In September of 2007, I started this blog with a bit of writing advice. A little over a year later, I discovered how little I knew about writing after hearing children’s writer, Lin Oliver speak at a convention hosted by the Minnesota Society of Children’s Book Writers and Illustrators. Since then, I have shared (with their permission) and applied the writing wisdom of Lin Oliver, Jack McDevitt, Nathan Bransford, Mike Duran, Kristine Kathryn Rusch, SL Veihl, Bruce Bethke, and Julie Czerneda. Together they write in genres broad and deep, and have acted as agents, editors, publishers, columnists, and teachers. Since then, I figured I’ve got enough publications now that I can share some of the things I did “right” and I’m busy sharing that with you.
While I don’t write full-time, nor do I make enough money with my writing to live off of it...neither do all of the professional writers above...someone pays for and publishes ten percent of what I write. When I started this blog, that was NOT true, so I may have reached a point where my own advice is reasonably good. We shall see! Hemingway’s quote above will now remain unchanged as I work to increase my writing output and sales! As always, your comments are welcome!
You’ll see the link to this one just below my banner above, so if you want to read it in its entirety, do it before you read what I did RIGHT to get it published.
First of all, I joined the Science Fiction and Fantasy Writers of America about eleven years ago, right after my third major publication (http://faithandsciencefiction.blogspot.com/2014/12/writing-advice-what-went-right-with-pig.html), this gave me a certain legitimacy that I couldn’t have gotten any other way. While I’ve variously regretted and reveled in having the membership, in the long run I’ve been honored to be part of this organization. Membership gave me access to all of its publications, including the blog, which is a SFWA-qualifying, paying market.
Secondly, I am passionate about young adults and the science fiction they read. I grew up on the hopeful futures of Robert A. Heinlein, Andre Norton, and Madeleine L’Engle and was dismayed by the number of doom-and-gloom books being published. Though I wondered if I was being just a crotchety old man, I was somewhat worried.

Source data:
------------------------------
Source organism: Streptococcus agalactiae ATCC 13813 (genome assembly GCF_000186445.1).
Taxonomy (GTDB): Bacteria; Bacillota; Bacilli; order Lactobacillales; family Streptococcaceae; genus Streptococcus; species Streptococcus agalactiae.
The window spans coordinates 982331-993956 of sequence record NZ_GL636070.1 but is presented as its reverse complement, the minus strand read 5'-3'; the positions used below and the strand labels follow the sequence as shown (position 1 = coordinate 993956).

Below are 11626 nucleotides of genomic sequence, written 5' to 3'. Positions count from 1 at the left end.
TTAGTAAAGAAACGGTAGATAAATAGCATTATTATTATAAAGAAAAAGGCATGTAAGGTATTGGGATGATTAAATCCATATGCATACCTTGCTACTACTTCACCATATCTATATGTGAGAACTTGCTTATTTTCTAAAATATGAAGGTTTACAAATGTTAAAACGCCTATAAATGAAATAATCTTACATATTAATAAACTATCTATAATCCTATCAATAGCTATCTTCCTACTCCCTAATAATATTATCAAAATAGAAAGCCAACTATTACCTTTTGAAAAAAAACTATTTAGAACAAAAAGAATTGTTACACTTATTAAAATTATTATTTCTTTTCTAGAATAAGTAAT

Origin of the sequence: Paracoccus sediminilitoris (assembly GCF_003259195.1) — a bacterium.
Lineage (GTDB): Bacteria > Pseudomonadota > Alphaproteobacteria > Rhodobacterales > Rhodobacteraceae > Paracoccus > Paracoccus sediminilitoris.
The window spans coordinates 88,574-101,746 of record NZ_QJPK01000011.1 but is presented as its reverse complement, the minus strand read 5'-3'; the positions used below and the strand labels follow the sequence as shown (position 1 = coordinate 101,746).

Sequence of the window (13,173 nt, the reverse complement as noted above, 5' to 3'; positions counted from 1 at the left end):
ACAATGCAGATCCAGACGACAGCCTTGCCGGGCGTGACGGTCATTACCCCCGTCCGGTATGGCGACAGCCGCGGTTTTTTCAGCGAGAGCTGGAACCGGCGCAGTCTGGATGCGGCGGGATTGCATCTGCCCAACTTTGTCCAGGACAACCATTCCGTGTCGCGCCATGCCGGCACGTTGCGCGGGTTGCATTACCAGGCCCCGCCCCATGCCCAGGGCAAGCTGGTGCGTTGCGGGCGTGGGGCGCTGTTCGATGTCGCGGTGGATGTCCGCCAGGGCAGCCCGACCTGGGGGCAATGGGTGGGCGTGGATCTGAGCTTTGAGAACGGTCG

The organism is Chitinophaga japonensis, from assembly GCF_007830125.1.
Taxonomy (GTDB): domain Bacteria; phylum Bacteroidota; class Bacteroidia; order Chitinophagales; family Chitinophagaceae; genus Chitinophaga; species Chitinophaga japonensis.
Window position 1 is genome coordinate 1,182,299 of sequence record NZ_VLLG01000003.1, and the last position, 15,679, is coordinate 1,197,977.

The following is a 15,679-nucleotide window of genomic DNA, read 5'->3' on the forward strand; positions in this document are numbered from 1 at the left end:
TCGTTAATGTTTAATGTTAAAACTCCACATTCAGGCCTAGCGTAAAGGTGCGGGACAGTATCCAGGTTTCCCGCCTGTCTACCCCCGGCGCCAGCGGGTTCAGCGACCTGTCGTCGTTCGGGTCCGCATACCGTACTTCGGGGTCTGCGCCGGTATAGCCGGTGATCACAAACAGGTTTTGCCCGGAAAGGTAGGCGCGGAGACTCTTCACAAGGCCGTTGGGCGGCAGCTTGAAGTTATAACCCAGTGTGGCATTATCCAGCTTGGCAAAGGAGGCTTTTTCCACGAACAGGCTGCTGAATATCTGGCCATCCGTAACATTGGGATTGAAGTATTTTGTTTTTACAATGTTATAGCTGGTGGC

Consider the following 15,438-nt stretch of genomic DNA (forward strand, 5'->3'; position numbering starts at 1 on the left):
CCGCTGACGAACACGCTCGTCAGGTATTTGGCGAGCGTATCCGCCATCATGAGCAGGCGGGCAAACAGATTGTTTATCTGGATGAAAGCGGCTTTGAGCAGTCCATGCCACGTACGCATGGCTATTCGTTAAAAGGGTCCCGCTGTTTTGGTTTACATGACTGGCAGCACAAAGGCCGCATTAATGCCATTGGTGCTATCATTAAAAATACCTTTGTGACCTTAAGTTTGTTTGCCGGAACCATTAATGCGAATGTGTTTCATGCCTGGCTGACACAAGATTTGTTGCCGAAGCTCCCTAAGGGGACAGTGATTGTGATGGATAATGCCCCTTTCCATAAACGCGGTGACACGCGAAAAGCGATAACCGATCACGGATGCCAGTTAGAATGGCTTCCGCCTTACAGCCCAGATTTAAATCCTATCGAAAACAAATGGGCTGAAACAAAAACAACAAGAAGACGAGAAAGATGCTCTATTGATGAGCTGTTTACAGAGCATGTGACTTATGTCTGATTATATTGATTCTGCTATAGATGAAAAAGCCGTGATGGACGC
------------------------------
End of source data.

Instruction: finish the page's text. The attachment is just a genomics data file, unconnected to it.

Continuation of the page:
Third was that I regularly present at an annual local event called the Young Author’s Conference – that typically hosts three to four thousand young people over a period of four days on a university campus. Spectacular in every way, I give the Science Fiction & Fantasy presentation every year. The year I wrote the article, I asked my “kids” to shoot our words that meant “science fiction” to them. Of course there were the regulars, like robots, spaceships, aliens, Star Wars, and dozens of others, but after four days of three-sessions-a-day interaction, I discovered that in EVERY SINGLE GROUP, there was a consensus that science fiction meant apocalypse.
Worse than disheartening, I thought that this was a disaster for the future of the young readers in the class – because these young readers were going to be the young scientists, politicians, soldiers, and citizens of the future. Instead of growing up with visions of Gene Rodenberry’s UNITED FEDERATION OF PLANETS in their heads, they were growing up with visions of Suzanne Collins’ Panem as the template on which to build their own futures.
I wrote a short essay on it and sent it off to the SFWA blog – because if anyone could change that future, it was the writers represented by the organization. Twenty people responded to it – and about half of them grinned at my concern, saying (among other things): “I would be more worried about the apocalyptic trend if there wasn’t also a vampire trend. I don’t believe young people are really worried about vampires, so I’m not sure why I’d believe they are more worried than usual about the apocalypse.”
Valid point, but far too hopeful for my taste.
So – what did I do right?
- Joined “the club” (SFWA).
- Had a passionate response to a subject.
- Wrote an article.